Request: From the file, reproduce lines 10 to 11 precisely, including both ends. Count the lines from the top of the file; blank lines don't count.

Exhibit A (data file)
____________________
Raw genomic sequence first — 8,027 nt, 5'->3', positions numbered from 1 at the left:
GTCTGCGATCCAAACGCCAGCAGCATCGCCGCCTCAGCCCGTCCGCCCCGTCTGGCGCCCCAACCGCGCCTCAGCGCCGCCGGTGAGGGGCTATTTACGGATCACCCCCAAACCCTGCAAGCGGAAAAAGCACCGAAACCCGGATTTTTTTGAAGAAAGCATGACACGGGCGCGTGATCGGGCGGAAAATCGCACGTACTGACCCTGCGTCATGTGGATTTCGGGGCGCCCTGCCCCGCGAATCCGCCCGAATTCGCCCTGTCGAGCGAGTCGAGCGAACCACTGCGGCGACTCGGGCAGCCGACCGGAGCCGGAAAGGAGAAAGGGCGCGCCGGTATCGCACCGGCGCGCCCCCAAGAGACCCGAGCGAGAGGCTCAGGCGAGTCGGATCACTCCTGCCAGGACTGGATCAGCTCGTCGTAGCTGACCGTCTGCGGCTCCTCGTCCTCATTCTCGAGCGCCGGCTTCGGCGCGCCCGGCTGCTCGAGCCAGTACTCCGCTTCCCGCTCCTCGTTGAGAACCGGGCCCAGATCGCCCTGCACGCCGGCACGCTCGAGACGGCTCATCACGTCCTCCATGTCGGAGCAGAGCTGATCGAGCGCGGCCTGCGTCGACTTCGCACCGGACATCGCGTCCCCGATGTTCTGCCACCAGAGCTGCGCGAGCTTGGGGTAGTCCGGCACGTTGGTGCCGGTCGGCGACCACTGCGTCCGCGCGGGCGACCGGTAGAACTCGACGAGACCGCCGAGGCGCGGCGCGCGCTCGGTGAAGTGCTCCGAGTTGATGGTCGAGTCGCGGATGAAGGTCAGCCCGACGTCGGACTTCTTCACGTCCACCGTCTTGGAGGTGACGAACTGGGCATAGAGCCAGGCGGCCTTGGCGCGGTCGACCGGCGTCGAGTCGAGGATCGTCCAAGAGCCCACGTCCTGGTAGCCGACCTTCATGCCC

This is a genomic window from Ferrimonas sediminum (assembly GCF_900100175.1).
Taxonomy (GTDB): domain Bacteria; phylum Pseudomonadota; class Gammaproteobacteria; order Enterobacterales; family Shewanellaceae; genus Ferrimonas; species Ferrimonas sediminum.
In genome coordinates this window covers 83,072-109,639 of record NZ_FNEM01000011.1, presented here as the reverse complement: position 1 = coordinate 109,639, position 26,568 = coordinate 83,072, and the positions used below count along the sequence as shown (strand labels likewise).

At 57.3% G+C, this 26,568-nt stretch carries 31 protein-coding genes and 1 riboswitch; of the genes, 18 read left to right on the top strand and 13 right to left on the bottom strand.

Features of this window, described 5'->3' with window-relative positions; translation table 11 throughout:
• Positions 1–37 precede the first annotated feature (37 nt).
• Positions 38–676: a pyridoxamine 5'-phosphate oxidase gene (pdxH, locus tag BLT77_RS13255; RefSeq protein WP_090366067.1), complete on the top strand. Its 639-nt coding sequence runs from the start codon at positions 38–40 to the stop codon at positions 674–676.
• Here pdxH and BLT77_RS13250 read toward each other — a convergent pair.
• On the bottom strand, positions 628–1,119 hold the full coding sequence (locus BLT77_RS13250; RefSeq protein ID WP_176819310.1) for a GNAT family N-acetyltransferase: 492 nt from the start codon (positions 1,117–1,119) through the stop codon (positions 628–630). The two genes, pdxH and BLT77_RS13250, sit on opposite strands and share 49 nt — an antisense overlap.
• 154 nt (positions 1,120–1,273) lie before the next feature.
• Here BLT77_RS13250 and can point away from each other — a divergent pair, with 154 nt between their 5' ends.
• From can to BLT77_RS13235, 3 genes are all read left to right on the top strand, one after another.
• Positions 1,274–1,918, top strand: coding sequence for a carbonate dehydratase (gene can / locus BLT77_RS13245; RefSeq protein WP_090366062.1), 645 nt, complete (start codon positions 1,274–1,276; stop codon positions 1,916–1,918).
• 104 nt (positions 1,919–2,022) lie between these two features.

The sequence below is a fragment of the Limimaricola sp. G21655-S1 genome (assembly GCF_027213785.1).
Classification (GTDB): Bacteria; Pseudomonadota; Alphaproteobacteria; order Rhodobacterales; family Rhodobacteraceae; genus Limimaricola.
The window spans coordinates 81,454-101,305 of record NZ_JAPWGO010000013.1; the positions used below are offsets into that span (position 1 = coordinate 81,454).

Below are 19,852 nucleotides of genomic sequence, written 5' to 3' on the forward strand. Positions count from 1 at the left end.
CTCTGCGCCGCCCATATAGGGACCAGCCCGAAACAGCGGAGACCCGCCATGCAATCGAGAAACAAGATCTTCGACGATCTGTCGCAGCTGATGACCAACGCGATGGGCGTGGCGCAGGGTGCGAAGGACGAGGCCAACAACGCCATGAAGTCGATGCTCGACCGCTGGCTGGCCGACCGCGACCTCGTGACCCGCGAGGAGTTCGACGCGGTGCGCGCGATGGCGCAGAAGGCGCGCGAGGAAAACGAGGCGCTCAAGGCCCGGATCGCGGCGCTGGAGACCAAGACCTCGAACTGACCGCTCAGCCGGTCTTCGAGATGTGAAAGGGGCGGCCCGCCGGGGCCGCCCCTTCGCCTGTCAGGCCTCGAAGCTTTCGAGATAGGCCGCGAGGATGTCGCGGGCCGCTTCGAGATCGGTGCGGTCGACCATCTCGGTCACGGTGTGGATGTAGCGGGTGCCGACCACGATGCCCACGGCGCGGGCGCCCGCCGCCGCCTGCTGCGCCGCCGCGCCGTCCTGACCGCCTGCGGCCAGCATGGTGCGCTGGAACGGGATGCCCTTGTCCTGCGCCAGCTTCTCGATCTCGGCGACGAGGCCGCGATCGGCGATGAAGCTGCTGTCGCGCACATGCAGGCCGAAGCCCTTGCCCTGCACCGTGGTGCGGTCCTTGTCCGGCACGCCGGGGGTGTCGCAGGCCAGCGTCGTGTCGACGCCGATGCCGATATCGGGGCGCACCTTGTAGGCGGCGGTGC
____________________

• Here pdxH and BLT77_RS13250 read toward each other — a convergent pair.
• On the bottom strand, positions 628–1,119 hold the full coding sequence (locus BLT77_RS13250; RefSeq protein ID WP_176819310.1) for a GNAT family N-acetyltransferase: 492 nt from the start codon (positions 1,117–1,119) through the stop codon (positions 628–630). The two genes, pdxH and BLT77_RS13250, sit on opposite strands and share 49 nt — an antisense overlap.